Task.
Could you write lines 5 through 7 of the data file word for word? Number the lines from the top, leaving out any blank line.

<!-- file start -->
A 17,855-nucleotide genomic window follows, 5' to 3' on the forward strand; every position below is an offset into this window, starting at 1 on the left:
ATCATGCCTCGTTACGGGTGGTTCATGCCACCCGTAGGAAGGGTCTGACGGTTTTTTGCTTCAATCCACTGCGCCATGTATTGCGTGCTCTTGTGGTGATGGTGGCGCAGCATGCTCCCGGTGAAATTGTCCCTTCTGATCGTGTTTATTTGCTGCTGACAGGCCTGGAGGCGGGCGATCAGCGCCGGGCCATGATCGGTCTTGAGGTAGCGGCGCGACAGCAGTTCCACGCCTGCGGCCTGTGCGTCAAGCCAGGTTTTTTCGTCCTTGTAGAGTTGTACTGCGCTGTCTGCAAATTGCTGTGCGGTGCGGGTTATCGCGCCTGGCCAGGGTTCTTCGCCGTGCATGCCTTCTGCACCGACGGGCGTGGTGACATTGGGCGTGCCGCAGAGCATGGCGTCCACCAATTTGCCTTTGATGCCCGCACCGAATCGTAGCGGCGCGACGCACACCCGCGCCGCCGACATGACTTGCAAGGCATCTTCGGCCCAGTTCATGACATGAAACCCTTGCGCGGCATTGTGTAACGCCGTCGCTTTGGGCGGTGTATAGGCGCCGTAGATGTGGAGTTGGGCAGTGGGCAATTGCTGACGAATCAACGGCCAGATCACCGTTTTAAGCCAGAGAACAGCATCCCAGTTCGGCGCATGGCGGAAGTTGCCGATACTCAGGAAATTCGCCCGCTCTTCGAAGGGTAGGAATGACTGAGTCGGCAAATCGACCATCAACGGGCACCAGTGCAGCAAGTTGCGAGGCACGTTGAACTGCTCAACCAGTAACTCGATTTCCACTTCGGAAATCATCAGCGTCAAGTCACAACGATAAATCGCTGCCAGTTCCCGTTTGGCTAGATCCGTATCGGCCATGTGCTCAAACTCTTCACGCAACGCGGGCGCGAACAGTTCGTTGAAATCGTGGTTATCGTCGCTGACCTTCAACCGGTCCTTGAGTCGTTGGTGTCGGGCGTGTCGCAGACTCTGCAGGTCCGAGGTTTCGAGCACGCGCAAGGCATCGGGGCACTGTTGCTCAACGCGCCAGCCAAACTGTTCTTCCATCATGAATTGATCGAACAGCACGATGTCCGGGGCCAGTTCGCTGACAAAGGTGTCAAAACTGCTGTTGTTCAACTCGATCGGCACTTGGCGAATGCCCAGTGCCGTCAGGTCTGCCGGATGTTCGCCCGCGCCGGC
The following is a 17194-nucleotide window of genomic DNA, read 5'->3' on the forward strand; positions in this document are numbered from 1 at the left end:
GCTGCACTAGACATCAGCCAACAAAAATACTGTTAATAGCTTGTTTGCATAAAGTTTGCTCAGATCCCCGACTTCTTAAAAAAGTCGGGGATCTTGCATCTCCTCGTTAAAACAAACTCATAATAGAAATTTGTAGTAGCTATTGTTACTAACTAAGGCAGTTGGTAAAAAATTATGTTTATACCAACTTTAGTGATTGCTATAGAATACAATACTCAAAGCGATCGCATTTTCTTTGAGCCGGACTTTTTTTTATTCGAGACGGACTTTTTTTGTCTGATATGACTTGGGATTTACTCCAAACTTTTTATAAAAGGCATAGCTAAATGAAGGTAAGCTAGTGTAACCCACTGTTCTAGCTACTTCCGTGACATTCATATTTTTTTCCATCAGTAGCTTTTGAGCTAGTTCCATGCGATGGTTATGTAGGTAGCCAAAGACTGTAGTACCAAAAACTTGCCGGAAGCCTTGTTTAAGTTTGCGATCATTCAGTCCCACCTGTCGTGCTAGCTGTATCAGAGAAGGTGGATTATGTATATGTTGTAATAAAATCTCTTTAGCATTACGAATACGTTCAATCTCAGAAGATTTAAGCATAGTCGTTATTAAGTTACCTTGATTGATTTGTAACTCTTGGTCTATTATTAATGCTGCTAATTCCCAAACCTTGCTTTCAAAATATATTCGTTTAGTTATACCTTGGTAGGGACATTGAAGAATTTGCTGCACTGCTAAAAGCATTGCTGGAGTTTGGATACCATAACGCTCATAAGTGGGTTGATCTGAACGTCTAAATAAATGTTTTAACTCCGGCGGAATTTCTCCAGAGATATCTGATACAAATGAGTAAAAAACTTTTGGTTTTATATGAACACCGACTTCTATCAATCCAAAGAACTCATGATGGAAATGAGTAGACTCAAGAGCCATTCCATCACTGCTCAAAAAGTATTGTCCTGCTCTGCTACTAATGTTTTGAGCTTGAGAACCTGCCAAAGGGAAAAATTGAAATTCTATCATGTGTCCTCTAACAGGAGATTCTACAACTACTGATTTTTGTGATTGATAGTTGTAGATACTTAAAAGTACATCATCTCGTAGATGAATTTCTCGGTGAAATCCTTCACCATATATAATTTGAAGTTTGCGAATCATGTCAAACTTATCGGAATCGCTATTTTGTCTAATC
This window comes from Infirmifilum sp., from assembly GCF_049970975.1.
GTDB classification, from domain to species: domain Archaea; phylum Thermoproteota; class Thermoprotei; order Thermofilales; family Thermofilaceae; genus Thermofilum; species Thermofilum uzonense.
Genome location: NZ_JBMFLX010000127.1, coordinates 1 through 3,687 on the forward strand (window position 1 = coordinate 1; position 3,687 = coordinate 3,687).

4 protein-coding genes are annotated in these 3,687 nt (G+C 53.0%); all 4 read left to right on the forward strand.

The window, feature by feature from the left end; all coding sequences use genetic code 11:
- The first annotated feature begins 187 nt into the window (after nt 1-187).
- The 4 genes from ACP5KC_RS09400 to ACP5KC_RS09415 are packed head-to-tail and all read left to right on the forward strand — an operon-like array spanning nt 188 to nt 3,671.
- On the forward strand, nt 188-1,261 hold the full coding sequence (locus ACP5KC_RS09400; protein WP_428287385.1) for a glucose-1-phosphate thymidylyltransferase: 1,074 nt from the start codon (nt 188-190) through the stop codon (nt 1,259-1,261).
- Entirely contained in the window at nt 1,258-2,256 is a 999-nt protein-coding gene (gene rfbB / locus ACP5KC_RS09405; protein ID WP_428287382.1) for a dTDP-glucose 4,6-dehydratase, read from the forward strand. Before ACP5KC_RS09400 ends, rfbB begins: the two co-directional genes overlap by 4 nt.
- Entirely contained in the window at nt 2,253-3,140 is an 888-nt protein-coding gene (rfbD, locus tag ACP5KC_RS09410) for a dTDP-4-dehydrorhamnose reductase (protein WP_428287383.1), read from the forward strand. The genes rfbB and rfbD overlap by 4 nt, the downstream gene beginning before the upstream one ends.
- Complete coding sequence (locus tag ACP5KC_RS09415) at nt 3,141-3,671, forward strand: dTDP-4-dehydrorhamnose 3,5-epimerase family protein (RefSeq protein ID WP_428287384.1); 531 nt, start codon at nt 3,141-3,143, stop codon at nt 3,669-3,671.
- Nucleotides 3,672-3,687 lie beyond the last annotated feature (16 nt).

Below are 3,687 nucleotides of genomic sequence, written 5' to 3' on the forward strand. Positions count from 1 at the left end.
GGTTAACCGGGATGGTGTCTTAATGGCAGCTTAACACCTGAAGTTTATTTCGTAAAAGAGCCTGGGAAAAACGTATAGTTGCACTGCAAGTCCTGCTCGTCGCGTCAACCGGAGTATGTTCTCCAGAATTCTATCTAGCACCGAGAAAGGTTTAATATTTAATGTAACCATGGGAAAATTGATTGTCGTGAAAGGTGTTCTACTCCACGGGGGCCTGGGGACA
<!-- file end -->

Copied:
This window comes from Infirmifilum sp., from assembly GCF_049970975.1.
GTDB classification, from domain to species: domain Archaea; phylum Thermoproteota; class Thermoprotei; order Thermofilales; family Thermofilaceae; genus Thermofilum; species Thermofilum uzonense.
Genome location: NZ_JBMFLX010000127.1, coordinates 1 through 3,687 on the forward strand (window position 1 = coordinate 1; position 3,687 = coordinate 3,687).